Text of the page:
In Classical Antiquity, an oracle was a person or agency considered to be a
source of wise counsel or prophetic predictions or precognition of the
future, inspired by the gods. As such it is a form of divination.
The word oracle comes from the Latin verb ōrāre "to speak" and properly
refers to the priest or priestess uttering the prediction. In extended use,
oraclemay also refer to the site of the oracle, and to the oracular
utterances themselves, called khrēsmoi (χρησμοί) in Greek.
Oracles were thought to be portals through which the gods spoke directly to
people. In this sense they were different from seers (manteis, μάντεις) who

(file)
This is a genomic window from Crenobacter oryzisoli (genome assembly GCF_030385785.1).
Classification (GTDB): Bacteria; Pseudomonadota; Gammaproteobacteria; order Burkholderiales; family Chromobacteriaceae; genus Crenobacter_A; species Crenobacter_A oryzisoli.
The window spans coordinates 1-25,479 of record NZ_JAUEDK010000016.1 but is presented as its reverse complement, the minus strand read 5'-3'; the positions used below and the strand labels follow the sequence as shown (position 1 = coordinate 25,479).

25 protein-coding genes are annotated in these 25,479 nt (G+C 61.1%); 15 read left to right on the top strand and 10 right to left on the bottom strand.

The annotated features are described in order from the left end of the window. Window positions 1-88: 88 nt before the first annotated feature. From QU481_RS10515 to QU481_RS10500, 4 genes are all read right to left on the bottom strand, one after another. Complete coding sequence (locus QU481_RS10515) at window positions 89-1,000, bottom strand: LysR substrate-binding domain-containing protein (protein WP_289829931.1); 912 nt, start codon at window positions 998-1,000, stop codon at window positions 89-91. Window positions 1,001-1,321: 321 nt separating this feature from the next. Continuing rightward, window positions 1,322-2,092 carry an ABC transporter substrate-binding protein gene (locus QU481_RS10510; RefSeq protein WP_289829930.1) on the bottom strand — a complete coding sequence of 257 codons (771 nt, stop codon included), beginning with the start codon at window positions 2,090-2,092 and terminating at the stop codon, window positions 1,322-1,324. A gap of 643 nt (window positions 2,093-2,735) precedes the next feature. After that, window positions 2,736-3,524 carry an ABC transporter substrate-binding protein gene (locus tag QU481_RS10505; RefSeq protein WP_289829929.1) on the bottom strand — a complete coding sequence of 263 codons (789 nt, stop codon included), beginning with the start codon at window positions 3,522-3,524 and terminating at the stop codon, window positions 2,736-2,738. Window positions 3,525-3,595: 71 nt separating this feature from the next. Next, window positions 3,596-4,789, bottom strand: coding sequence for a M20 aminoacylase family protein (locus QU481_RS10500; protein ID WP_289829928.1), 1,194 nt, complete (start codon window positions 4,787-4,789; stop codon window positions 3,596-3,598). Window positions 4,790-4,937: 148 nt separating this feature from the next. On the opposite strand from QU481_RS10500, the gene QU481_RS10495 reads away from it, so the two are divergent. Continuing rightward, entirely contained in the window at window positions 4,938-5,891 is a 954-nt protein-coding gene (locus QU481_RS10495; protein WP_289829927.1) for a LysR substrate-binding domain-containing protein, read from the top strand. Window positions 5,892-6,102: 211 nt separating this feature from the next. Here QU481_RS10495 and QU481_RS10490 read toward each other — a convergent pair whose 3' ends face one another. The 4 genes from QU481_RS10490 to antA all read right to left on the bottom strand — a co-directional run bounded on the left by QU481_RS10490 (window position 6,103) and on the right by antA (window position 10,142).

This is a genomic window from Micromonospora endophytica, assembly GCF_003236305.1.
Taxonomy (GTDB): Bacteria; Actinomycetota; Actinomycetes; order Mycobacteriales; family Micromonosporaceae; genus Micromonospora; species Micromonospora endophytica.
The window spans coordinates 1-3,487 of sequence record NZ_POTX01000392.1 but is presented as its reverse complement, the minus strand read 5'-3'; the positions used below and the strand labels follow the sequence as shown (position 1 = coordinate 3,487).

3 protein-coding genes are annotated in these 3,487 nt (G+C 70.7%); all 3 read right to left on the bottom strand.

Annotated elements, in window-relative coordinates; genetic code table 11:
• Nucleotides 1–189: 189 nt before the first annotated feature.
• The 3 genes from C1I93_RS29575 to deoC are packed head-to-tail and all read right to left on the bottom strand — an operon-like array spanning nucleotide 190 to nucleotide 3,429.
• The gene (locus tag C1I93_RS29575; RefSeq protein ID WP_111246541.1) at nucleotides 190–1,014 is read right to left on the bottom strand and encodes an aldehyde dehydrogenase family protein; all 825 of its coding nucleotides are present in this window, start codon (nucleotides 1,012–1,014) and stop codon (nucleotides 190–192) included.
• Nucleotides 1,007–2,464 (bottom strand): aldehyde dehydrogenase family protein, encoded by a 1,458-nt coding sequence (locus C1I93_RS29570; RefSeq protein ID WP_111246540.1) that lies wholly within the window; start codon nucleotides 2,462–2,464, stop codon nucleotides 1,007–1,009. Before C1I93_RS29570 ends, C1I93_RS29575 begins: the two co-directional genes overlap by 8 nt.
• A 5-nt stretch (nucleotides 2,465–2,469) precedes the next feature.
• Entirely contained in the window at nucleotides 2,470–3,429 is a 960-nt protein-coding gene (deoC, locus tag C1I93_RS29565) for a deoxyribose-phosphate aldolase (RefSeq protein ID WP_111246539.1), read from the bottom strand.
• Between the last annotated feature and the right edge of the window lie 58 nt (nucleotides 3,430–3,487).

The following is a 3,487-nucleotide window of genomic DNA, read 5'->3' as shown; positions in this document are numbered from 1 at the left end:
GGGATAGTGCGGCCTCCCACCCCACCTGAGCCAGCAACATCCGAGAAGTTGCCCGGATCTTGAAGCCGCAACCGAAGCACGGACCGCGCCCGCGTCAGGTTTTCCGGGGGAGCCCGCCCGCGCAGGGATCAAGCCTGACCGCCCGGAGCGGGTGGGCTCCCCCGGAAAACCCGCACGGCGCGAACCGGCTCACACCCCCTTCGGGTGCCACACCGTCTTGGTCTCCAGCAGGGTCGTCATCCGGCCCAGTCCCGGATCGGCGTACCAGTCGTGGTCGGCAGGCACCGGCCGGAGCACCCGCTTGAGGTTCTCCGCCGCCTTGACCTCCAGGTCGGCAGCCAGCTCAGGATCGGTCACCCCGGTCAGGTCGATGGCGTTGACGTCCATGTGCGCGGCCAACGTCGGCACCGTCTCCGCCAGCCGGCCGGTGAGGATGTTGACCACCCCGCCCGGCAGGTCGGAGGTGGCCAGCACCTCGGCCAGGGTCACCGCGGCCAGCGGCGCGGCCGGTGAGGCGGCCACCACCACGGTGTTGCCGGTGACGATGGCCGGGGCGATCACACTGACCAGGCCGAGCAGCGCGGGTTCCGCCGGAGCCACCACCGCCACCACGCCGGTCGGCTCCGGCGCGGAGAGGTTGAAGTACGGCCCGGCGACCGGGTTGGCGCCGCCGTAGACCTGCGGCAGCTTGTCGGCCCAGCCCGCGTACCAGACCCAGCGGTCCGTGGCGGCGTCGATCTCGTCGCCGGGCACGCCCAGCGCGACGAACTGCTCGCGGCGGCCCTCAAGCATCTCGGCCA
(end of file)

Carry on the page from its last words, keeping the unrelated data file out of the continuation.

interpreted signs sent by the gods through bird signs, animal entrails, and
other various methods.
The most important oracles of Greek antiquity were Pythia, priestess to
Apollo at Delphi, and the oracle of Dione and Zeus at Dodona in Epirus.
Other temples of Apollo were located at Didyma on the coast of Asia Minor,
at Corinth and Bassae in the Peloponnese, and at the islands of Delos
andAegina in the Aegean Sea. Only the Delphic Oracle was a male; all others
were female. The Sibylline Oracles are a collection of oracular
utterances written in Greek hexameters ascribed to the Sibyls, prophetesses
who uttered divine revelations in a frenzied state.
please visit web site http://vb.mediu.edu.my/showthread.php?t=20631
You received this message because you are subscribed to the Google Groups "Git
for human beings" group.
To unsubscribe from this group and stop receiving emails from it, send an email
For more options, visit https://groups.google.com/groups/opt_out.